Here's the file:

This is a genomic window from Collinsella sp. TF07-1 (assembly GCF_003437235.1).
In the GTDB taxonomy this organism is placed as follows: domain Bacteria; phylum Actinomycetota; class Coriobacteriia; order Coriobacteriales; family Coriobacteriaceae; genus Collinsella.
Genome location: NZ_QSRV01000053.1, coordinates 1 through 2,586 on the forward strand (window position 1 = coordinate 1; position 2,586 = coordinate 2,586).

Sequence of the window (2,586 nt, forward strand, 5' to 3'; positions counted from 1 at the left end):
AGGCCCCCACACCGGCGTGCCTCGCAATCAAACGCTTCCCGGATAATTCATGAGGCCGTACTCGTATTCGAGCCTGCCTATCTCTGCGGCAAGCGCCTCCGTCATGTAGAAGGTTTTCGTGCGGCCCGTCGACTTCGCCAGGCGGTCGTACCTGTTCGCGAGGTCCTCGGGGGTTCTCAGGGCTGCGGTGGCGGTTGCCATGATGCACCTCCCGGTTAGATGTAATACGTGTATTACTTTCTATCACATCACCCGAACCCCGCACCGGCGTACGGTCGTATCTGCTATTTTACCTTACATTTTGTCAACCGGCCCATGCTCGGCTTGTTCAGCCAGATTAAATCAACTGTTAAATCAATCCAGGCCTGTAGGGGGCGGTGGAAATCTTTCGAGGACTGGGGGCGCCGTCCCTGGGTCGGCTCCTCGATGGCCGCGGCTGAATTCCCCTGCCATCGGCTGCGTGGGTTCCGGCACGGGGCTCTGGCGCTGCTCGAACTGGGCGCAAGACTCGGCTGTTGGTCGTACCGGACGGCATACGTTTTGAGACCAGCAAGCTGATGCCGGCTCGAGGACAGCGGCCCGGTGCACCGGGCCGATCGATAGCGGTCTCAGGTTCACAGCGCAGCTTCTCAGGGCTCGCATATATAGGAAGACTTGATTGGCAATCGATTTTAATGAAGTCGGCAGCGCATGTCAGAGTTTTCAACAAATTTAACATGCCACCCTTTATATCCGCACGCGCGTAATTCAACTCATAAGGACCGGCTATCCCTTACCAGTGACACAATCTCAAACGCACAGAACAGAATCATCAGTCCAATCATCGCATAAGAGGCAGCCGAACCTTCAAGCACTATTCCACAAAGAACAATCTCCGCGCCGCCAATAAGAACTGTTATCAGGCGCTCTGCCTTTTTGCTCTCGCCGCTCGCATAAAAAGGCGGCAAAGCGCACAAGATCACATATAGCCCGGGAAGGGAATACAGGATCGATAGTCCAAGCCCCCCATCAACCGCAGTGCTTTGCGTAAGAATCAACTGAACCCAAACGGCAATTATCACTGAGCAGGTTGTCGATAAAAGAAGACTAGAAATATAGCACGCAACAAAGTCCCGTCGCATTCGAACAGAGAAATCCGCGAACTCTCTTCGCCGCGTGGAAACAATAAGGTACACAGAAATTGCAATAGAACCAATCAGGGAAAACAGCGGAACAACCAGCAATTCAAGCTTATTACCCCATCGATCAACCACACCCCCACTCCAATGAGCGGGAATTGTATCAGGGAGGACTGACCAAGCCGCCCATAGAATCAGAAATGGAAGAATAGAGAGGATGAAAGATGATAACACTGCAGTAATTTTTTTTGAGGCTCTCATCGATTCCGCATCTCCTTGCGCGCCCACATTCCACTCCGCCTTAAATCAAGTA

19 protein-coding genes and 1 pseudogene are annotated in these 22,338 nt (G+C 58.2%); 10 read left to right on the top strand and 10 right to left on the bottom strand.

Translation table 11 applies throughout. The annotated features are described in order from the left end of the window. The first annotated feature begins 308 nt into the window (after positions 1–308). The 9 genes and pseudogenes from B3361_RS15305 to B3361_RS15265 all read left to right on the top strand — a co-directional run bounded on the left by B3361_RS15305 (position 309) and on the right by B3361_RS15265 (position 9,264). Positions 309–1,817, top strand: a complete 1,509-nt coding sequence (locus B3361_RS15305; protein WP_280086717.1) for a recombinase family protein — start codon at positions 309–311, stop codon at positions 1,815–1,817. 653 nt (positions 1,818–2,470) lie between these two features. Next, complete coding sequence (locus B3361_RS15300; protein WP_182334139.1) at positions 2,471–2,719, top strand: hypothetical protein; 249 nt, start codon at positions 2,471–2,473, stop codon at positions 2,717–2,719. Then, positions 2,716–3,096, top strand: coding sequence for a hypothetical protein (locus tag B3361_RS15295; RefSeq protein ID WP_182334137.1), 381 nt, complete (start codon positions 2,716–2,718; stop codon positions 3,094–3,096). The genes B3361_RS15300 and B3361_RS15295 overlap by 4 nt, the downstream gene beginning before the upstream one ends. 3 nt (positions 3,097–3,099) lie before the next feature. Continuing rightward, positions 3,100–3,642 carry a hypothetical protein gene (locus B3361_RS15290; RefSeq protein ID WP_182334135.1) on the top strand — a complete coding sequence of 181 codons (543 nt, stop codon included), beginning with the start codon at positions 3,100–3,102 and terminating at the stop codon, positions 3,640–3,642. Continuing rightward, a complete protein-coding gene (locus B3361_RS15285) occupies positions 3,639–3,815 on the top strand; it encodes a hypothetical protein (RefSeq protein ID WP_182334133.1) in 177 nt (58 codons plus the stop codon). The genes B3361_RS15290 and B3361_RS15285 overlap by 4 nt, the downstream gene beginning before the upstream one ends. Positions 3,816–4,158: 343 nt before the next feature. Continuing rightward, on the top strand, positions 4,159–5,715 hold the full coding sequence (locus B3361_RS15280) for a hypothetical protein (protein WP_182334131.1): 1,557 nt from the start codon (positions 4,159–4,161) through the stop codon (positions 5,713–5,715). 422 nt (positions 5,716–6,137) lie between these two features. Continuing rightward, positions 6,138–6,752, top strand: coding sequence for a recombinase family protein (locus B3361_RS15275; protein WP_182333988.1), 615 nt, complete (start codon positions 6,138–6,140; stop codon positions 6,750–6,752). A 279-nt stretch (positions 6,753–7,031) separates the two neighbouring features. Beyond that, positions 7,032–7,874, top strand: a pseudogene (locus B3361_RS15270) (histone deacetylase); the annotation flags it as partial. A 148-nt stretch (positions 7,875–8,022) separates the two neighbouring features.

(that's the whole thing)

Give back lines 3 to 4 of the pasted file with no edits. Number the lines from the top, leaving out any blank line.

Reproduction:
Genome location: NZ_QSRV01000053.1, coordinates 1 through 2,586 on the forward strand (window position 1 = coordinate 1; position 2,586 = coordinate 2,586).

Sequence of the window (2,586 nt, forward strand, 5' to 3'; positions counted from 1 at the left end):